Diamond Grading

The 4Cs
The quality of a diamond is determined by what is known as the 4Cs: carat, color, clarity and cut. These four characteristics are what will decide the value of the stone.

A diamond's weight is given in carats. The term carat derives from the fact that the seeds of the Carob tree were used on precision scales as units of weight for small quantities of precious stones.
1 carat equals 0.2 grams, meaning a 5 carat diamond weighs 1 gram.
The carat weight influences the cost of the diamond since the cost rises significantly per carat. But a 1.00 carat diamond won't necessarily cost exactly half the price of a 2.00 carat stone since other factors are also important.
When buying a diamond, look for one that is as close as possible to the next carat weight. The cost of a 1.94-carat stone will be much less than one weighing 2.00 carats even though there is only a difference of six points between them.

The single most important factor in grading and valuing colored diamonds is their color. The color, hue and tone of the diamond is compared to the lightness or darkness of the color to determine the grading, or quality of the stone. The body color of a stone influences the appearance of a diamond and its price. Color is part of the natural composition of the diamond and never changes over time. It is caused by varying quantities of nitrogen and other trace elements, present in all diamonds, which dislodged the carbon atoms within the crystal's structure.
How is a diamond's color determined? The almost universally agreed way of grading is by using the CGL's color scale.

There are many shapes of diamonds with different proportions, polish and finish. Each shape has its own characteristics which influence the brilliance and beauty of the diamond.
Among the most common diamond shapes on the market are the Round Brilliant, and stones with a special polish called fancy shapes, such as Marquise, Oval, Pear, Heart and Princess.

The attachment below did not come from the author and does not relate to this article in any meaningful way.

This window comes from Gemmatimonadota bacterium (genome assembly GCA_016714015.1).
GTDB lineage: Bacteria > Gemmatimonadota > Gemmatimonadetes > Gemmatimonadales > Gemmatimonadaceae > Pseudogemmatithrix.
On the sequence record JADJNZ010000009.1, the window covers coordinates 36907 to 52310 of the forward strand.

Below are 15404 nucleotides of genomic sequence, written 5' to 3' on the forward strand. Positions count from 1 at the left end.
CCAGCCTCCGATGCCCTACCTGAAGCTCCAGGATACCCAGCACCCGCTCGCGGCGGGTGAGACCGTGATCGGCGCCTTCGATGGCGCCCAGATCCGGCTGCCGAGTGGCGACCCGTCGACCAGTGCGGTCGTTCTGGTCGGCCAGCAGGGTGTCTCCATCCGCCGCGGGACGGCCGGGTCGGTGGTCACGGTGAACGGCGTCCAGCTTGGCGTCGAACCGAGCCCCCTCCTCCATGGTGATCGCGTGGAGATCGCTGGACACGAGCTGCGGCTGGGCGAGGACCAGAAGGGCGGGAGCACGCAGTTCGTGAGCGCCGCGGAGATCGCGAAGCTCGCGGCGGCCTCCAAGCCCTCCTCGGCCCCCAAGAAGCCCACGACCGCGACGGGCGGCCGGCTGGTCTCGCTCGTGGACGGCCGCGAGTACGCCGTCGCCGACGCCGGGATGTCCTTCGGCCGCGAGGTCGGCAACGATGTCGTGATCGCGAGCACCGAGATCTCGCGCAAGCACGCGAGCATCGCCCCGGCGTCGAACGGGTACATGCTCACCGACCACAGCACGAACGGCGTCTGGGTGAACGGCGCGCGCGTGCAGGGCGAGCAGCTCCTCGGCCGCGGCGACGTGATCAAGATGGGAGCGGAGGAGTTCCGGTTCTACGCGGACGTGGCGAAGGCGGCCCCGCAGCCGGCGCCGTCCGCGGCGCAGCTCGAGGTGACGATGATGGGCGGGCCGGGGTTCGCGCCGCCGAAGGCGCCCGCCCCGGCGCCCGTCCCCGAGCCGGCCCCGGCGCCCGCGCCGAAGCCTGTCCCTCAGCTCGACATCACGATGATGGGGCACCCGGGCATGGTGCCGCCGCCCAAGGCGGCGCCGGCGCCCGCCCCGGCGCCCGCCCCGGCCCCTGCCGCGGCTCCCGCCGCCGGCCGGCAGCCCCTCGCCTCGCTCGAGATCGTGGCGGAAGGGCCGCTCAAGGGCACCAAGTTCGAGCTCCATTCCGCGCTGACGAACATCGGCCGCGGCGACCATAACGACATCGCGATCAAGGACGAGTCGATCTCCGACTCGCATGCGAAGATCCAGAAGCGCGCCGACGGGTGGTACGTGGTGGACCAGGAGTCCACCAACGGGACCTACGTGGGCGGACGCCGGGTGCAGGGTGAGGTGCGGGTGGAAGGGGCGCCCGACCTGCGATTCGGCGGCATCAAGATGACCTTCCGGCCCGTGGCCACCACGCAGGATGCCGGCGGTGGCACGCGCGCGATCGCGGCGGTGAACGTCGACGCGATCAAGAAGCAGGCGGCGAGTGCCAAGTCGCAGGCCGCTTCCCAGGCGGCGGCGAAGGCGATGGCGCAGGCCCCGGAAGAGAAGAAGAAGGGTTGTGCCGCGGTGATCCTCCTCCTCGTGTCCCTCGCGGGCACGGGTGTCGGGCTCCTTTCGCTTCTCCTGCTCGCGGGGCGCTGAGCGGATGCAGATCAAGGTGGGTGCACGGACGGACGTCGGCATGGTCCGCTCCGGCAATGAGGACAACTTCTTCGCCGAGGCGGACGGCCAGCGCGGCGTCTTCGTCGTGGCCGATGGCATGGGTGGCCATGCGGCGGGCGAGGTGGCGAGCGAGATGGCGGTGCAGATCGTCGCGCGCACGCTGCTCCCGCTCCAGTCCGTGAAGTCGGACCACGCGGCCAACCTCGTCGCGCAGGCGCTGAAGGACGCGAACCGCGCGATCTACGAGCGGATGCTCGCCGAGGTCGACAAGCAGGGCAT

The clarity of a diamond relates to whether it has inclusions, or flaws, inside it. Most diamonds have flaws – they were formed when they were created millions of years ago deep underground. If the diamond has inclusions, it will command a lower price because its clarity is reduced. Scratches, or blemishes on the exterior of a diamond also have an effect on the clarity.
The diamond industry generally uses five levels of clarity.

FL – Flawless
No blemishes on the surface or inclusions in the stone when examined by a skilled grader using 10X magnification. The most expensive diamond because it is flawless.

IF – Internally Flawless
IF stands for Internally Flawless. Such a diamond does not have any internal flaws, although it may have some surface blemishes. Such diamonds are extremely rare and, consequently, are the most expensive.

VVS1-VVS2 – Very Very Slightly Included
VVS is Very Very Slightly Included of which there are two grades. The diamond has tiny inclusions which are very difficult to detect without a 10x magnification by a trained gemologist.

VS1-VS2 – Very Slightly Included
VS1-VS2 are two grades of Very Slightly Included. These inclusions are so small that they can only be seen with difficulty using 10x magnification.

I1-3 – Inclusions
I1-3 are inclusions which are big enough to be seen using 10x magnification and in some cases the inclusions can be spotted with the naked eye depending on the size of the inclusion.